Is water better for hydration than a sports drink? Sports drinks, in the opinion of some, are the finest option for quenching your thirst before and after exercise. Others, though, will assert that the typical gym goer can survive on simply drinking water. How are you supposed to know when to choose one over the other to manage the dehydration symptoms?
Read More: 4 Life-Changing Benefits of Drinking More Water
There are many types of athletes, according to Erin Famulare, RDN, a registered dietitian nutritionist at Sharp Rees-Stealy Medical Centers. Knowing that hydration plays a part in sports performance, some people worry about it. Others just know they need to hydrate themselves when exercising. For instance, according to Famulare, the fluid needs of a softball player in a leisure league and a marathon runner preparing for the Olympics are extremely different.
When Are Sports Drinks A Wise Decision?
Electrolytes like salt and potassium and carbohydrates like sugar are typically found in sports beverages. Additionally, each serving of these beverages could have up to 150 calories.
For athletes, replacing the fuel lost during intensive exercise through sweating and calorie burning requires a supply of carbohydrates and electrolytes. Sports drinks can offer an efficient method of replacing these depleted nutrients. During a high-level, prolonged sport, athletes may think about consuming sports drinks, especially in the heat.
Why Can Sports Beverages Be Harmful?
Due to the taste and electrolytes provided, many individuals choose sports drinks over water. While the typical sports drink only has 140 calories, 34 grams of added sugar (69% of the daily dose), and 270 milligrams of sodium (12% of the daily value), it does contain these other ingredients. Many people who exercise and want to reduce their intake of calories, sugar, and sodium may choose water over sports drinks.
What Makes Water A Good Decision?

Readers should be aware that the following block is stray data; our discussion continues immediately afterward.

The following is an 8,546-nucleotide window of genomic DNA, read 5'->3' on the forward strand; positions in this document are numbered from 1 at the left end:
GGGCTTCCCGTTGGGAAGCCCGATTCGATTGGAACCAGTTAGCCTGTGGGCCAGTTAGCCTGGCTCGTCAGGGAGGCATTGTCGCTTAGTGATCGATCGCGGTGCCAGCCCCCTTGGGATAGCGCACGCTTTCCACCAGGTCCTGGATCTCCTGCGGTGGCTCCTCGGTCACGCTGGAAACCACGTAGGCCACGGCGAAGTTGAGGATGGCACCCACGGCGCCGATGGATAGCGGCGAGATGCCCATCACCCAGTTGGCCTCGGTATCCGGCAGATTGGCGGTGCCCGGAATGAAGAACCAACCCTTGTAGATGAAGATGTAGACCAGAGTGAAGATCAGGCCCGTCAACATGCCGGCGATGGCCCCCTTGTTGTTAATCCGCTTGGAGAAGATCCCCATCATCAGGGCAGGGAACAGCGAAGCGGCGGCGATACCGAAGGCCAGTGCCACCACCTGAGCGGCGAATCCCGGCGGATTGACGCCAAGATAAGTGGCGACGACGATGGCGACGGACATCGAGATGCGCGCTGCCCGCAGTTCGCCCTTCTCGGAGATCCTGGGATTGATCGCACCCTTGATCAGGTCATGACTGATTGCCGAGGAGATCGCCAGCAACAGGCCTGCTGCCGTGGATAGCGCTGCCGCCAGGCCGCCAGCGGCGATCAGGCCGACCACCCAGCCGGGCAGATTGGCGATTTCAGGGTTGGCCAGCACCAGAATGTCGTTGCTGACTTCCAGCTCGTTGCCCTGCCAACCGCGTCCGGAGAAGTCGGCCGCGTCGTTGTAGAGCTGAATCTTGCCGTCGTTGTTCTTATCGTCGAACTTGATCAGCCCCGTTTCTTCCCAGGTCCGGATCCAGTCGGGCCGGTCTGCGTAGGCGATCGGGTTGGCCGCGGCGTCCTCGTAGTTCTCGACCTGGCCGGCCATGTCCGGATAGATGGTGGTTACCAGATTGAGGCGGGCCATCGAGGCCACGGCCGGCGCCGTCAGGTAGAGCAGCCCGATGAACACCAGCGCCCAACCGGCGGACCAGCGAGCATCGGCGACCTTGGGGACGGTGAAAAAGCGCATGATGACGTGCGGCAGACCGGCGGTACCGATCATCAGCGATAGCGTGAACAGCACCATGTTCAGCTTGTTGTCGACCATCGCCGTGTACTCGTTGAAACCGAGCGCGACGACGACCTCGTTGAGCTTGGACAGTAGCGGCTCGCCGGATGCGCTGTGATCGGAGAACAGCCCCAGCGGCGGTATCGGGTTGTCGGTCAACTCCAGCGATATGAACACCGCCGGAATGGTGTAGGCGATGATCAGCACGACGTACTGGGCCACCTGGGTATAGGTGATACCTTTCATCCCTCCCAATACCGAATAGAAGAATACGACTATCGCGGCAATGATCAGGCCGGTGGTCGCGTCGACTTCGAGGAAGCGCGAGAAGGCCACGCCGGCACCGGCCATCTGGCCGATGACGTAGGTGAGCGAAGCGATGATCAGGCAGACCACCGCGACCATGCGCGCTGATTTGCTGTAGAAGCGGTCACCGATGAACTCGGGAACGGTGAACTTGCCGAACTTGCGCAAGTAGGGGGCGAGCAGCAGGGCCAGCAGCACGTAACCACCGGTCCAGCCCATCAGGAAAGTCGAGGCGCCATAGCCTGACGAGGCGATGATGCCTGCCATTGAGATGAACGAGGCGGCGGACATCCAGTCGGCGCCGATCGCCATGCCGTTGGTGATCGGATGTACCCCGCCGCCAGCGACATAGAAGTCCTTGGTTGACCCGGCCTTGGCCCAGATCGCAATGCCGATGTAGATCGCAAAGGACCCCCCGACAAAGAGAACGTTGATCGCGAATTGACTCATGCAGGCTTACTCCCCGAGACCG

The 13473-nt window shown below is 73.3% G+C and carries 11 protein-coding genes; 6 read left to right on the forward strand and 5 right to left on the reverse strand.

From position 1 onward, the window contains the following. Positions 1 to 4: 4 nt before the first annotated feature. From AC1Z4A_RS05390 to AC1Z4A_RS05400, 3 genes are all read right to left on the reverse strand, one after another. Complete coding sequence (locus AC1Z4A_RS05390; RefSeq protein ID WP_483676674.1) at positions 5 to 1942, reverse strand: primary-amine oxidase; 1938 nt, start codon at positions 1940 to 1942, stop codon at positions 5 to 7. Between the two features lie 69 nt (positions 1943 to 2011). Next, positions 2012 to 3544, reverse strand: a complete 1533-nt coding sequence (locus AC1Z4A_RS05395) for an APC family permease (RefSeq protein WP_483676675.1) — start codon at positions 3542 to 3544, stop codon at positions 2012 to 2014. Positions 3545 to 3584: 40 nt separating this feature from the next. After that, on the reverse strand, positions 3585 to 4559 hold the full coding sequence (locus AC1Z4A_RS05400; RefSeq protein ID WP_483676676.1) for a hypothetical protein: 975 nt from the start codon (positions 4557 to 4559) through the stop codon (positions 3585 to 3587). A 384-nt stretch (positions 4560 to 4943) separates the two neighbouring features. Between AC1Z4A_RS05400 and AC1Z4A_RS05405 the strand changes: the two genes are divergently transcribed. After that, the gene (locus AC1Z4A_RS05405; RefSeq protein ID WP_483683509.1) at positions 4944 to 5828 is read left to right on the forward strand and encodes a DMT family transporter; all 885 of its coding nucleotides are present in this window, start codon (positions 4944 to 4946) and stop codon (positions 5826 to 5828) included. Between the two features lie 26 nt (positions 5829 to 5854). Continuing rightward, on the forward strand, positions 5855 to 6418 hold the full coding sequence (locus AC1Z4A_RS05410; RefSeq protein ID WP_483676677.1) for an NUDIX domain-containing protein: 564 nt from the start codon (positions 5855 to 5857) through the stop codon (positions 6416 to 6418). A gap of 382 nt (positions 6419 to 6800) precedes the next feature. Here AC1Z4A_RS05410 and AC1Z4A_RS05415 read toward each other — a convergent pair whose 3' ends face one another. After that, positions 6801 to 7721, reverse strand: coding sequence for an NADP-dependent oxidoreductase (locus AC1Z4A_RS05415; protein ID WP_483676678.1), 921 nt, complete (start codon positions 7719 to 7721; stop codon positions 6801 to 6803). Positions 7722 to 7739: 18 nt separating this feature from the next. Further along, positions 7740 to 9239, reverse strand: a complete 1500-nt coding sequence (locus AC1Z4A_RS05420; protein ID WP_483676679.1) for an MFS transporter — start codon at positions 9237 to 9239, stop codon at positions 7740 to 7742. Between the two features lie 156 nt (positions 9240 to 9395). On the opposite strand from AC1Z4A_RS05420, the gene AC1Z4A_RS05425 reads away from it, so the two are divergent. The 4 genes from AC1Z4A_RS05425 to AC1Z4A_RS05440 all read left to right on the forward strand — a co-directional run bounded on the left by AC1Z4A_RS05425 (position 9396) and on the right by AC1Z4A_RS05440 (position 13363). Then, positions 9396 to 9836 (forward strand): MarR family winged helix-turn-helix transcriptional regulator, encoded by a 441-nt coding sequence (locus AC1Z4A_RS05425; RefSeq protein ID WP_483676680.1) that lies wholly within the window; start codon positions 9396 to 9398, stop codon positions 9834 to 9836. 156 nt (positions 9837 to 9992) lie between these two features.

Water is the best option for hydration because it is free, readily available, hydrating, and calorie-free. Water is also typically not used in conjunction with other resources like plastic bottles. The ordinary person probably only needs to drink water when exercising.
What Choices Are Available For Hydration?
Except for alcohol, all liquids count toward your body’s hydration. Hydration is provided by liquids such as water, juice, coffee, tea, milk, fizzy drinks, soups, and the water found in fruits and vegetables.
When choosing what to drink regularly, it’s crucial to consider what else can be in your fluid intake in addition to water. A few additional hydration options are:
Read More: 3 Walking Apps to Download that will Help You Keep Fit
- Nuun pills
Drop a tablet into 16 ounces or more of water, then wait for it to completely dissolve. The finished product contains the electrolytes and minerals that athletes need, including calcium, magnesium, chloride, sodium, and potassium, along with 15 calories and 1 gram of added sugar.
- A little juice
If you dislike the flavor of plain water, think about drizzling in a little 100% fruit juice for some added flavor.
- Mild sports juices
The “zero” or diet versions of sports drinks are options to consider if you’re watching your calorie and added sugar intake. Despite having no calories and no added sugar, some sports drinks nonetheless contain sodium and potassium.
- Coconut liquid
Despite having some electrolytes by nature, coconut water still includes calories. Check the labels of your beverages to make sure you aren’t consuming more calories than you desire or need.
“Everyone needs to drink enough water, says Famulare. It’s among the healthiest things you can do, says the proverb.”